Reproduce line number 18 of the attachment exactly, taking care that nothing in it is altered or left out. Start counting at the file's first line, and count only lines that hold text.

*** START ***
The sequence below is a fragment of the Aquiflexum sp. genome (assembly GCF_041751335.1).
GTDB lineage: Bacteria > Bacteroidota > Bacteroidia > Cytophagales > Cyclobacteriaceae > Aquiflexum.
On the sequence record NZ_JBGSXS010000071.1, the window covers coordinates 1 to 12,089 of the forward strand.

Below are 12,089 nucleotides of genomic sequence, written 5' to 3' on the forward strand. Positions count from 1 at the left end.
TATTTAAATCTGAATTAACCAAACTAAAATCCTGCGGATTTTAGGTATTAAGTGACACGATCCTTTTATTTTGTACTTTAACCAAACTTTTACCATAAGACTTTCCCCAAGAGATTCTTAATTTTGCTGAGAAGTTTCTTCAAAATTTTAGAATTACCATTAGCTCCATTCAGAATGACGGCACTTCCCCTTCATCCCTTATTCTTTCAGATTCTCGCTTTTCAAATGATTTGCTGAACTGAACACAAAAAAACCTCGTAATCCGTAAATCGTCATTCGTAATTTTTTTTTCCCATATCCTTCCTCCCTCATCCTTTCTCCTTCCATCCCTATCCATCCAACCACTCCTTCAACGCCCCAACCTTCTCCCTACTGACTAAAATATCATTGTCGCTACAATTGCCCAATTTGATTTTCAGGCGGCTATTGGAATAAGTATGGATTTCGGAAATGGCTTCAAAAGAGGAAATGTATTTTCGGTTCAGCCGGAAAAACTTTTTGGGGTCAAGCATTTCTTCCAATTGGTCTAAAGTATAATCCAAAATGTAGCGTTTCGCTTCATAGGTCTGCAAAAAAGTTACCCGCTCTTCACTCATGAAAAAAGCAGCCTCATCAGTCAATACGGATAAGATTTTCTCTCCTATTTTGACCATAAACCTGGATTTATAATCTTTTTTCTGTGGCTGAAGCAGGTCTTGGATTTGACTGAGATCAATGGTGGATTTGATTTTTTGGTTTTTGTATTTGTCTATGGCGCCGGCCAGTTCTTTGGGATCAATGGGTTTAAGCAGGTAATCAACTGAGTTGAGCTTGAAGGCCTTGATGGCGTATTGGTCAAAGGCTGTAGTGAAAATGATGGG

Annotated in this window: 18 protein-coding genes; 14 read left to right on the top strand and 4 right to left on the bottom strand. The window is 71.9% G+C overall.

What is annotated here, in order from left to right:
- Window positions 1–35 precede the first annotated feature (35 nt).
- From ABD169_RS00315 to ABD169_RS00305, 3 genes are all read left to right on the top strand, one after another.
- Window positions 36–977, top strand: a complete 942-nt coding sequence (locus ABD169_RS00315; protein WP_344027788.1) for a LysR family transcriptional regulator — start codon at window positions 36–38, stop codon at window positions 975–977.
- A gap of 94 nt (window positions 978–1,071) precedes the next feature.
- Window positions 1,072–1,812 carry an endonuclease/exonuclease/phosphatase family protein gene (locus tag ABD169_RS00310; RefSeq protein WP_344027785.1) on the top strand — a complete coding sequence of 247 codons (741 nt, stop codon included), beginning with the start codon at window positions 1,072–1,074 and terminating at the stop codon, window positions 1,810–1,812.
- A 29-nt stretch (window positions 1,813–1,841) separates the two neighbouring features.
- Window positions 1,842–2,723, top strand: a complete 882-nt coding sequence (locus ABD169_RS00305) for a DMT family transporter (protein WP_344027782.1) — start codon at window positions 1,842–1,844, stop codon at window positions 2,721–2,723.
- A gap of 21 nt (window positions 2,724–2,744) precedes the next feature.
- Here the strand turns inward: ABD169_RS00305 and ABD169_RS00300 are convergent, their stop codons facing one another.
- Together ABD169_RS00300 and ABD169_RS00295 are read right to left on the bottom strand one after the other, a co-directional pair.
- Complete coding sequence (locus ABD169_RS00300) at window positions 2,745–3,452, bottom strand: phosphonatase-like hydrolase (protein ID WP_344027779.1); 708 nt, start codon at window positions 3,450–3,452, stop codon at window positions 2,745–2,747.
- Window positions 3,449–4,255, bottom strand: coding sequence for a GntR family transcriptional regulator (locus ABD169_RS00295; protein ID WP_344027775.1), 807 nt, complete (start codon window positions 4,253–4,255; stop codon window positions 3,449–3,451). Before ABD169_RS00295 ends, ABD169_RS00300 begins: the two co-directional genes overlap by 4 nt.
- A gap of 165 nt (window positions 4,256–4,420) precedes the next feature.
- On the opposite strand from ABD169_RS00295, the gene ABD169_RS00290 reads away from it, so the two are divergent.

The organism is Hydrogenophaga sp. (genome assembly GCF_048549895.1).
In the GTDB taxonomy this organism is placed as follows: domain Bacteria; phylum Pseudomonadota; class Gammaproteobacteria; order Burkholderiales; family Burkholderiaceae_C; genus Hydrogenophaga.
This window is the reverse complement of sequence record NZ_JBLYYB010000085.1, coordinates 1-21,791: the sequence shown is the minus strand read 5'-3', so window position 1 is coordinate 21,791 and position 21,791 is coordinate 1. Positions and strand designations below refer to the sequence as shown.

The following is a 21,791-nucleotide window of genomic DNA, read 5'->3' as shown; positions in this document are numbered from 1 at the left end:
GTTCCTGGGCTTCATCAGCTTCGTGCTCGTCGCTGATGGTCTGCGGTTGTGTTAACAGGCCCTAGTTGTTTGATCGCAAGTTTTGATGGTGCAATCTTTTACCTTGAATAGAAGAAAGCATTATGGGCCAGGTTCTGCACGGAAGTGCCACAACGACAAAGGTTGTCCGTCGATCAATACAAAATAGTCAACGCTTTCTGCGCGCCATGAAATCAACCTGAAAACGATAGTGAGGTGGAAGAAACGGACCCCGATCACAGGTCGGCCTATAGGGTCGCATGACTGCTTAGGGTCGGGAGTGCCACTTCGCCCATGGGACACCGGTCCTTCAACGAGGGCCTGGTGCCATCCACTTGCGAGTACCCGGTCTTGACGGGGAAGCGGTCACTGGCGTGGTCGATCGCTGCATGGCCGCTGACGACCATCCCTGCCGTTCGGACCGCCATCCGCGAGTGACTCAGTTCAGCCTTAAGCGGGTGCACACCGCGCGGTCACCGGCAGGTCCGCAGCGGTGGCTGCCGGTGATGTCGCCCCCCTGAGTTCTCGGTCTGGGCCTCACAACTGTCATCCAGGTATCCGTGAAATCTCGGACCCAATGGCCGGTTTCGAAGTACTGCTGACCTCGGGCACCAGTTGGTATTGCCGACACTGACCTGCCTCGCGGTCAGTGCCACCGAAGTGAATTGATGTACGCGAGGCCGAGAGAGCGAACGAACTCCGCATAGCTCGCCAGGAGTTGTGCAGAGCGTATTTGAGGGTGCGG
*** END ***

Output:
- Complete coding sequence (locus ABD169_RS00300) at window positions 2,745–3,452, bottom strand: phosphonatase-like hydrolase (protein ID WP_344027779.1); 708 nt, start codon at window positions 3,450–3,452, stop codon at window positions 2,745–2,747.